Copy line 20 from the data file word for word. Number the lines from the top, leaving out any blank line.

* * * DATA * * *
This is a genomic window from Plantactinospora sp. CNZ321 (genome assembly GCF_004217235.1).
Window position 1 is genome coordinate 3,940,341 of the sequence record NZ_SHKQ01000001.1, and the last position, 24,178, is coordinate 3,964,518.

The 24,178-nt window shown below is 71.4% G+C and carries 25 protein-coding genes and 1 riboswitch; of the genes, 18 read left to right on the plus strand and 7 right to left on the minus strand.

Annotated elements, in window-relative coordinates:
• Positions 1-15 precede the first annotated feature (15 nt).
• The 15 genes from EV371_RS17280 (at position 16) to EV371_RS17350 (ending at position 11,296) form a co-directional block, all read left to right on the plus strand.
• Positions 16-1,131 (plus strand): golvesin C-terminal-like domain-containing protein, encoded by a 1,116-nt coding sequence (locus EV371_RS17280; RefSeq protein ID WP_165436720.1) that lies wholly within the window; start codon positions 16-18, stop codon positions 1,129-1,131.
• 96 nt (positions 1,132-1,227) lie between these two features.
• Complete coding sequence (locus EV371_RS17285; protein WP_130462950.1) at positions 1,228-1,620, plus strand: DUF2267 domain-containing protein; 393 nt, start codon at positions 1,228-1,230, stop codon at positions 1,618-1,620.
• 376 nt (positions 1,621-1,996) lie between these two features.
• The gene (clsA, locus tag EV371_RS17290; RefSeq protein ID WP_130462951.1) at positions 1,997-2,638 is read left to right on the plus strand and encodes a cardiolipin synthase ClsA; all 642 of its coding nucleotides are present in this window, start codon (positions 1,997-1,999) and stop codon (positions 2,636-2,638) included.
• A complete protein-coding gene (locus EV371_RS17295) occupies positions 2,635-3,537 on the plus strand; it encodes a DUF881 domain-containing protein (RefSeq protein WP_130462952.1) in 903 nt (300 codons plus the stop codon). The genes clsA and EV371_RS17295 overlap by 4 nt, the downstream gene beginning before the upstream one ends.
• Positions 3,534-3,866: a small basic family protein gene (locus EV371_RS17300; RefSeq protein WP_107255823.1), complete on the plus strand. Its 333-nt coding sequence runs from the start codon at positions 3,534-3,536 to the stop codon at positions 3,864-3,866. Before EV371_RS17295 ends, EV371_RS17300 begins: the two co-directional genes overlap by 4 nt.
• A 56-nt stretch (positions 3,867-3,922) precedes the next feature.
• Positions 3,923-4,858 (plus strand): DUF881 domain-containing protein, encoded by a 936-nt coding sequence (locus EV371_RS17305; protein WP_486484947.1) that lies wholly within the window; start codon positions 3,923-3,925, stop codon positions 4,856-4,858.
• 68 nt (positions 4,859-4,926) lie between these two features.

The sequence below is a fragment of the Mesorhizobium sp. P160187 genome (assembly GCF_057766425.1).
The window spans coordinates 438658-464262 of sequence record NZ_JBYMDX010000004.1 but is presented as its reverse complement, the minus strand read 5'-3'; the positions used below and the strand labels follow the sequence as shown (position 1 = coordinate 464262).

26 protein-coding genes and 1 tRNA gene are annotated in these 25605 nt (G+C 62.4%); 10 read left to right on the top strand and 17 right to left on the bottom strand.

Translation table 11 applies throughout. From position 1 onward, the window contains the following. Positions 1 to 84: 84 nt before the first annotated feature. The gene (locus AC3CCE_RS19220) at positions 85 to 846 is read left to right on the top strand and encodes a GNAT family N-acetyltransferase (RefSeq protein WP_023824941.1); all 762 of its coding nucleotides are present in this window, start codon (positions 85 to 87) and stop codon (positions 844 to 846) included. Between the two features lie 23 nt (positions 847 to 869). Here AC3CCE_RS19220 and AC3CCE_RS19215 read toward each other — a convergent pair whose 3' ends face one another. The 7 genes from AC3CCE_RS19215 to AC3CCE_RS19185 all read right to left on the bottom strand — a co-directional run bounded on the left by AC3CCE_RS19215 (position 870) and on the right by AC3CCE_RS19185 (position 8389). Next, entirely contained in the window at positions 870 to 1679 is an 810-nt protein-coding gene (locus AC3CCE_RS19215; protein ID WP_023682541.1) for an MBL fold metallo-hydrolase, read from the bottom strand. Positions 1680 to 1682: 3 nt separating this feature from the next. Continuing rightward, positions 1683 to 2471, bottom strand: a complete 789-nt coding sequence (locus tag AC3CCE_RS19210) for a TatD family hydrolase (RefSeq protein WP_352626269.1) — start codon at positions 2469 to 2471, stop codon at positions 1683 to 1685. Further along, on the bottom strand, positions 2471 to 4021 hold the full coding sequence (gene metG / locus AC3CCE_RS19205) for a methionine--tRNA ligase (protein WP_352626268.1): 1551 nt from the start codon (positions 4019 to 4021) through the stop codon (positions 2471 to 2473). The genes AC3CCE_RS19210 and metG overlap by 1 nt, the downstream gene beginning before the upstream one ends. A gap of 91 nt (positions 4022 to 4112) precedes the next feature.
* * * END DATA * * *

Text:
Translation table 11 applies throughout. From position 1 onward, the window contains the following. Positions 1 to 84: 84 nt before the first annotated feature. The gene (locus AC3CCE_RS19220) at positions 85 to 846 is read left to right on the top strand and encodes a GNAT family N-acetyltransferase (RefSeq protein WP_023824941.1); all 762 of its coding nucleotides are present in this window, start codon (positions 85 to 87) and stop codon (positions 844 to 846) included. Between the two features lie 23 nt (positions 847 to 869). Here AC3CCE_RS19220 and AC3CCE_RS19215 read toward each other — a convergent pair whose 3' ends face one another. The 7 genes from AC3CCE_RS19215 to AC3CCE_RS19185 all read right to left on the bottom strand — a co-directional run bounded on the left by AC3CCE_RS19215 (position 870) and on the right by AC3CCE_RS19185 (position 8389). Next, entirely contained in the window at positions 870 to 1679 is an 810-nt protein-coding gene (locus AC3CCE_RS19215; protein ID WP_023682541.1) for an MBL fold metallo-hydrolase, read from the bottom strand. Positions 1680 to 1682: 3 nt separating this feature from the next. Continuing rightward, positions 1683 to 2471, bottom strand: a complete 789-nt coding sequence (locus tag AC3CCE_RS19210) for a TatD family hydrolase (RefSeq protein WP_352626269.1) — start codon at positions 2469 to 2471, stop codon at positions 1683 to 1685. Further along, on the bottom strand, positions 2471 to 4021 hold the full coding sequence (gene metG / locus AC3CCE_RS19205) for a methionine--tRNA ligase (protein WP_352626268.1): 1551 nt from the start codon (positions 4019 to 4021) through the stop codon (positions 2471 to 2473). The genes AC3CCE_RS19210 and metG overlap by 1 nt, the downstream gene beginning before the upstream one ends. A gap of 91 nt (positions 4022 to 4112) precedes the next feature.